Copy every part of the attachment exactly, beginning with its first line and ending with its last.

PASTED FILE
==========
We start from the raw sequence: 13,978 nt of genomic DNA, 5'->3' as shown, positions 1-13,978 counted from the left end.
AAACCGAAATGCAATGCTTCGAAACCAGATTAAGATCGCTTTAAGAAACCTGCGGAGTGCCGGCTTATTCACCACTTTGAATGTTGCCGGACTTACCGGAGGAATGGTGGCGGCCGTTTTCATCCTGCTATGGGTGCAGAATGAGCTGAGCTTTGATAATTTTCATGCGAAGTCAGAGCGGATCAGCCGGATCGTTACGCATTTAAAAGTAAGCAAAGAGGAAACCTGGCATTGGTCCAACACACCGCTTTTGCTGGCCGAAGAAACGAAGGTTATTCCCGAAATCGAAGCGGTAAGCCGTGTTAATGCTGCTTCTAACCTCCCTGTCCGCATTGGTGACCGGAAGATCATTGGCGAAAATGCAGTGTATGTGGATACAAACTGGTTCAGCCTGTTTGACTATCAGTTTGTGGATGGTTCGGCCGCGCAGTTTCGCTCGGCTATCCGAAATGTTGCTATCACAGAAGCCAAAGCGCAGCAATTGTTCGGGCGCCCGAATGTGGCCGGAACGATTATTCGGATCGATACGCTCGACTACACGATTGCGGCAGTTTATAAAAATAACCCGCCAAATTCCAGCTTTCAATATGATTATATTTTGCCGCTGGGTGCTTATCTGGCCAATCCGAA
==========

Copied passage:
We start from the raw sequence: 13,978 nt of genomic DNA, 5'->3' as shown, positions 1-13,978 counted from the left end.
AAACCGAAATGCAATGCTTCGAAACCAGATTAAGATCGCTTTAAGAAACCTGCGGAGTGCCGGCTTATTCACCACTTTGAATGTTGCCGGACTTACCGGAGGAATGGTGGCGGCCGTTTTCATCCTGCTATGGGTGCAGAATGAGCTGAGCTTTGATAATTTTCATGCGAAGTCAGAGCGGATCAGCCGGATCGTTACGCATTTAAAAGTAAGCAAAGAGGAAACCTGGCATTGGTCCAACACACCGCTTTTGCTGGCCGAAGAAACGAAGGTTATTCCCGAAATCGAAGCGGTAAGCCGTGTTAATGCTGCTTCTAACCTCCCTGTCCGCATTGGTGACCGGAAGATCATTGGCGAAAATGCAGTGTATGTGGATACAAACTGGTTCAGCCTGTTTGACTATCAGTTTGTGGATGGTTCGGCCGCGCAGTTTCGCTCGGCTATCCGAAATGTTGCTATCACAGAAGCCAAAGCGCAGCAATTGTTCGGGCGCCCGAATGTGGCCGGAACGATTATTCGGATCGATACGCTCGACTACACGATTGCGGCAGTTTATAAAAATAACCCGCCAAATTCCAGCTTTCAATATGATTATATTTTGCCGCTGGGTGCTTATCTGGCCAATCCGAA